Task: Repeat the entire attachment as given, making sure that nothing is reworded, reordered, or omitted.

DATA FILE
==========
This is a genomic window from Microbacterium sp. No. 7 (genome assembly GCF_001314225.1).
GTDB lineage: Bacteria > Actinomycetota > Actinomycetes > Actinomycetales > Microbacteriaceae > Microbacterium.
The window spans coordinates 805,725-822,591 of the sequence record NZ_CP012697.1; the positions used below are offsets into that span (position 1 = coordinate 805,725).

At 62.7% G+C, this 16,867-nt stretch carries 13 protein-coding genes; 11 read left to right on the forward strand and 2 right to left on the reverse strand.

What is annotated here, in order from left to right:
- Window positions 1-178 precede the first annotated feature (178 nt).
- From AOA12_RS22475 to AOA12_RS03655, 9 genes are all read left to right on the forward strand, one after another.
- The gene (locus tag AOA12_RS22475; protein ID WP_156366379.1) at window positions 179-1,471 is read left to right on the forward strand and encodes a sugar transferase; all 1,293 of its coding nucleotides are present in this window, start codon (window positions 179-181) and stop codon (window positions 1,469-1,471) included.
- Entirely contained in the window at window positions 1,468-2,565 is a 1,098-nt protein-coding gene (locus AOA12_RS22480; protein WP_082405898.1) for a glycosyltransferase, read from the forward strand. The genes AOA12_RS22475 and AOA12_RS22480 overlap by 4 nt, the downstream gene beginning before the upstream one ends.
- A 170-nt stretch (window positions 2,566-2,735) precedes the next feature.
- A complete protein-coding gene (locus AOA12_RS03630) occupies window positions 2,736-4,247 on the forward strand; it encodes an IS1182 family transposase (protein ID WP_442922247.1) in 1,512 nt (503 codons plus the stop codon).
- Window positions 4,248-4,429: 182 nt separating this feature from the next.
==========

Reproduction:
This is a genomic window from Microbacterium sp. No. 7 (genome assembly GCF_001314225.1).
GTDB lineage: Bacteria > Actinomycetota > Actinomycetes > Actinomycetales > Microbacteriaceae > Microbacterium.
The window spans coordinates 805,725-822,591 of the sequence record NZ_CP012697.1; the positions used below are offsets into that span (position 1 = coordinate 805,725).

At 62.7% G+C, this 16,867-nt stretch carries 13 protein-coding genes; 11 read left to right on the forward strand and 2 right to left on the reverse strand.

What is annotated here, in order from left to right:
- Window positions 1-178 precede the first annotated feature (178 nt).
- From AOA12_RS22475 to AOA12_RS03655, 9 genes are all read left to right on the forward strand, one after another.
- The gene (locus tag AOA12_RS22475; protein ID WP_156366379.1) at window positions 179-1,471 is read left to right on the forward strand and encodes a sugar transferase; all 1,293 of its coding nucleotides are present in this window, start codon (window positions 179-181) and stop codon (window positions 1,469-1,471) included.
- Entirely contained in the window at window positions 1,468-2,565 is a 1,098-nt protein-coding gene (locus AOA12_RS22480; protein WP_082405898.1) for a glycosyltransferase, read from the forward strand. The genes AOA12_RS22475 and AOA12_RS22480 overlap by 4 nt, the downstream gene beginning before the upstream one ends.
- A 170-nt stretch (window positions 2,566-2,735) precedes the next feature.
- A complete protein-coding gene (locus AOA12_RS03630) occupies window positions 2,736-4,247 on the forward strand; it encodes an IS1182 family transposase (protein ID WP_442922247.1) in 1,512 nt (503 codons plus the stop codon).
- Window positions 4,248-4,429: 182 nt separating this feature from the next.